The database will be based on the structure of the EuroPhenome database developed under EUMORPHIA. This currently holds much of the information required to be stored for EUMODIC, but it will need to be extended to include genotype information and information needed for tracking mouse lines. The major area for development in the first instance will be the data acquisition module. Again, we plan to take advantage of advances made during EUMORPHIA, specifically the ontological schema developed for the description of mouse phenotypes. In this, the assay employed to determine phenotype information can be used as a convenient point-of-entry for data capture by annotating it with ontology terms describing the nature of the data being captured (i.e. what phenotypic attribute is being measured) as well as with information about units or measurements, acceptable maximum and minimum values and so on. We plan to make use of this concept to provide a user-friendly and quick means for data capture. It will be necessary to have a working, if minimal, system of this kind in place early in the project to allow data to be entered from the time phenotyping starts. All software developed during the project will be made available to the community on an open source basis.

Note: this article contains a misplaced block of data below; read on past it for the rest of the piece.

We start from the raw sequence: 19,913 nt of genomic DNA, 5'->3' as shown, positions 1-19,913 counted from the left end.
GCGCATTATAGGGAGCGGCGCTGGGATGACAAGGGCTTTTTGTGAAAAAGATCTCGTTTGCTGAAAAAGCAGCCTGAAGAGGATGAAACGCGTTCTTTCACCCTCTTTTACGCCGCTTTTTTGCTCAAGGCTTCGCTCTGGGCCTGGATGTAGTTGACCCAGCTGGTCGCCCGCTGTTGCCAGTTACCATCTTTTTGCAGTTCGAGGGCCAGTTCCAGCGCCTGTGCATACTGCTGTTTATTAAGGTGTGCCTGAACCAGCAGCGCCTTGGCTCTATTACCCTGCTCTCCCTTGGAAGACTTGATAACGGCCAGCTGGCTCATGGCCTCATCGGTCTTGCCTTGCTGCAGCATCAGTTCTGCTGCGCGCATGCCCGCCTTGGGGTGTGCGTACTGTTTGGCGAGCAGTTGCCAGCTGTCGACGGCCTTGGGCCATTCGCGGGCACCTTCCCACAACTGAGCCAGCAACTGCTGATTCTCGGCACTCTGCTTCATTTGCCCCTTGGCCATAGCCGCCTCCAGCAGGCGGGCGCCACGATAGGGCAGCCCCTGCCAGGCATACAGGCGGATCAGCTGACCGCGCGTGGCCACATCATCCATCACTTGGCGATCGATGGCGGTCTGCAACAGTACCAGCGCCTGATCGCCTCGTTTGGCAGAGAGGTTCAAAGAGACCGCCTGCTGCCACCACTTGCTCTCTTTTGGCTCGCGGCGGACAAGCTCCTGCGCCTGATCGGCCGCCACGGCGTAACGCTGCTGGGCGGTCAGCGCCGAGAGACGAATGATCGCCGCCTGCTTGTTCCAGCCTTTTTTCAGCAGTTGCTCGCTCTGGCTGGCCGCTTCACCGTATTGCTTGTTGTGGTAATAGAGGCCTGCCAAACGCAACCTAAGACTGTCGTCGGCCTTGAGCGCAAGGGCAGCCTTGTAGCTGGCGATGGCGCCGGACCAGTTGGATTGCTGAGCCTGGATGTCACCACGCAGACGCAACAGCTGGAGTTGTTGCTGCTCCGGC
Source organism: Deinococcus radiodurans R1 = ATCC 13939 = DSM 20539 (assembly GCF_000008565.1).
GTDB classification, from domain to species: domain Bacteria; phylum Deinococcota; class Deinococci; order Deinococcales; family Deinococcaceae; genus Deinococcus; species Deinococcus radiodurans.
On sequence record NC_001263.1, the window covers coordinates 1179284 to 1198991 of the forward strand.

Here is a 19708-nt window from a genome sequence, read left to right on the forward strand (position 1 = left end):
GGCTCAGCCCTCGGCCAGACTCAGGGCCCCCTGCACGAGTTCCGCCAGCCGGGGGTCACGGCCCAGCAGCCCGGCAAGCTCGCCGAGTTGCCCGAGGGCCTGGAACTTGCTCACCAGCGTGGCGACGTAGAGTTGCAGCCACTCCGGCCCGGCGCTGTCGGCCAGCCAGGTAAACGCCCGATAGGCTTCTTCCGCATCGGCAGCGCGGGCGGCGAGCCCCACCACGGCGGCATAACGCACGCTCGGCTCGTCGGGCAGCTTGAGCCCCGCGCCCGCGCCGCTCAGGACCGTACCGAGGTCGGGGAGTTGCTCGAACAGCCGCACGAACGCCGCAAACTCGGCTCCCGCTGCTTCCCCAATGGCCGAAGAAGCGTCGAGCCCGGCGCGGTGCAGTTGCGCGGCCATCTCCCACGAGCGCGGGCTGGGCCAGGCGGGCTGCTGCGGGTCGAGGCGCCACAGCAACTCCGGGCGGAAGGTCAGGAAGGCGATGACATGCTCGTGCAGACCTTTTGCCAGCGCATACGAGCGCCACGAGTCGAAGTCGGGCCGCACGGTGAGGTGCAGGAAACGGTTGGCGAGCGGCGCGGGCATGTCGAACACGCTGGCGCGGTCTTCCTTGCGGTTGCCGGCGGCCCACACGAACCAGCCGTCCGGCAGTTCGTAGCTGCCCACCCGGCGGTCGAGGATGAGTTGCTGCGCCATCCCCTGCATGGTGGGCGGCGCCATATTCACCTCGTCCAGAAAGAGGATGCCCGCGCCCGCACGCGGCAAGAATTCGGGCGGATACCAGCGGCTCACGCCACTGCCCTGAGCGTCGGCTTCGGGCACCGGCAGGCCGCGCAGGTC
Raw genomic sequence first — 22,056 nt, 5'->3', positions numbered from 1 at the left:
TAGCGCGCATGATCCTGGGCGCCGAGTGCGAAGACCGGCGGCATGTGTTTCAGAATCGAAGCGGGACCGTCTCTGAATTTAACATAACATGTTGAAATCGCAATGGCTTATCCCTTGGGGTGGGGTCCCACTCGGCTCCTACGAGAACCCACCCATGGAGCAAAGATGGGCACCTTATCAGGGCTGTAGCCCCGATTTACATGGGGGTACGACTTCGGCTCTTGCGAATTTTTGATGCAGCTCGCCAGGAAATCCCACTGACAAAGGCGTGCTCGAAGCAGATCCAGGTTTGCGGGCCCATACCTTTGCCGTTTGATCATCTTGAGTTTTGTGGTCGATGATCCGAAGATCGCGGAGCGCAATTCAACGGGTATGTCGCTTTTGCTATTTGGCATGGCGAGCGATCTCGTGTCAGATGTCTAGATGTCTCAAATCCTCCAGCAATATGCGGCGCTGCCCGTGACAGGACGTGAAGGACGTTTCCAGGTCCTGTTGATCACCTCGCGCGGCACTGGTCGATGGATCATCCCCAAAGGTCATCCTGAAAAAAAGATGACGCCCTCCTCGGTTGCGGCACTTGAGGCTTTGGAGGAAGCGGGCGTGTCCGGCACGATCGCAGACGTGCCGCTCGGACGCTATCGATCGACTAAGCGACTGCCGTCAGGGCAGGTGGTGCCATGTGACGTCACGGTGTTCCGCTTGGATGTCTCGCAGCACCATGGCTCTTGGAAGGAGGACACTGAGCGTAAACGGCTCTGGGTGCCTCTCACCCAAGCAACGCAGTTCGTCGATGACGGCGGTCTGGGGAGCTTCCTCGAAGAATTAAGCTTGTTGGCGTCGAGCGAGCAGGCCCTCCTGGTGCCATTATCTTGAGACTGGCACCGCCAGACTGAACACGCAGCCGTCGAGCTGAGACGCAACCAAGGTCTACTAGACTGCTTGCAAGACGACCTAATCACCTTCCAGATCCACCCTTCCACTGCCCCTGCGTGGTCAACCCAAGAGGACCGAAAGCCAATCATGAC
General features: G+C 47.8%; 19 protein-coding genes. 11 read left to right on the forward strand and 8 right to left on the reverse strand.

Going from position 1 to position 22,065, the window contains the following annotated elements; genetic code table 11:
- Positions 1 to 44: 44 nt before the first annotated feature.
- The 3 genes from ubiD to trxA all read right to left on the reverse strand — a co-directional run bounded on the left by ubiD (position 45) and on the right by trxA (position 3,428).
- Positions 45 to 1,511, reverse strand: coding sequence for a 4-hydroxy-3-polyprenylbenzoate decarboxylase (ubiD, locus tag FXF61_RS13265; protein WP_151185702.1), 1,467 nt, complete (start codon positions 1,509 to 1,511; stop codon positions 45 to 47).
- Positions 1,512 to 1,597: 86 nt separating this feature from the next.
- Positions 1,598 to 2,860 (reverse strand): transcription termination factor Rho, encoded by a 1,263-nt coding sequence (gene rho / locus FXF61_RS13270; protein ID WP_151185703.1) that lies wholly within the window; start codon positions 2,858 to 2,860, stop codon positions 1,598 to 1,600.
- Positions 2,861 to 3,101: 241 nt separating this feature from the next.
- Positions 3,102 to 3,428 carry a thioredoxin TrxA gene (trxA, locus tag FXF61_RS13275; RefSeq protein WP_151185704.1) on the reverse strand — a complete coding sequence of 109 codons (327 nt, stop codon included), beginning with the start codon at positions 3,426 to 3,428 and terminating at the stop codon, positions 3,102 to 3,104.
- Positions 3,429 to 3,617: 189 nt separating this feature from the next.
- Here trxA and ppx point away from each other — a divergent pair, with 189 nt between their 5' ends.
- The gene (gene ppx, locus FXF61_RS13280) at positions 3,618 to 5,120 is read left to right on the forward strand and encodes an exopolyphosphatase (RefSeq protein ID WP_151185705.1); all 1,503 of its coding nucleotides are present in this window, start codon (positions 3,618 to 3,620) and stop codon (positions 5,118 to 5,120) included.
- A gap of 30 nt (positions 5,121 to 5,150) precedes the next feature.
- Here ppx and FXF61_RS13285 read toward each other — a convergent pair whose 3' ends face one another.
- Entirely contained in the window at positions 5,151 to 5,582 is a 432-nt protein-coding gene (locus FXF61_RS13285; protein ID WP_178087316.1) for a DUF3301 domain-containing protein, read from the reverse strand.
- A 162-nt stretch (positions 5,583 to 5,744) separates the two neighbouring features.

EMPReSS SOP database

Many of the SOPs used in the project already reside in the SOP database of EUMORPHIA (http://empress.har.mrc.ac.uk). However, any new SOPs implemented and validated as part of EUMODIC, particularly secondary SOPs, will be entered in this database.

Data dissemination